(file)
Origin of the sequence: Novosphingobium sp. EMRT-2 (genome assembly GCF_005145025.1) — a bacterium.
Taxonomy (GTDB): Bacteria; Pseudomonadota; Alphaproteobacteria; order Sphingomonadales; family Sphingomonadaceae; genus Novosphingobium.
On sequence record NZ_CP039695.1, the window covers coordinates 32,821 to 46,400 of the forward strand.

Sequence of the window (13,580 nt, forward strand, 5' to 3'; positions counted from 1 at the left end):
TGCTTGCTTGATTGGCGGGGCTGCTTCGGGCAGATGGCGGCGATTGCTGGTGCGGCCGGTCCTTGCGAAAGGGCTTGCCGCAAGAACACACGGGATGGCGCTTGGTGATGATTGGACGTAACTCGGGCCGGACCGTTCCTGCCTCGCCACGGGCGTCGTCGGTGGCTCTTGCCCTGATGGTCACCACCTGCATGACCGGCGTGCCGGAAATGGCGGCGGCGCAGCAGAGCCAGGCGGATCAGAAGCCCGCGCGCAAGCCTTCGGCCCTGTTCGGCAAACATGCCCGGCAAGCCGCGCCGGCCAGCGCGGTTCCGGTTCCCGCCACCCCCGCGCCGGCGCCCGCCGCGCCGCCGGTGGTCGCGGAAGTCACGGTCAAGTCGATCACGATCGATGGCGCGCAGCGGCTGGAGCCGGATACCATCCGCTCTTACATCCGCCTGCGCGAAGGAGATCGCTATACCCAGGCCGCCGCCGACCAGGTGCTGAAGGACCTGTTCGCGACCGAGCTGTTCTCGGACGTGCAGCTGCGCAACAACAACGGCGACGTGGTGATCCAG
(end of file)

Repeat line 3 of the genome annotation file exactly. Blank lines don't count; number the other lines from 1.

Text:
On sequence record NZ_CP039695.1, the window covers coordinates 32,821 to 46,400 of the forward strand.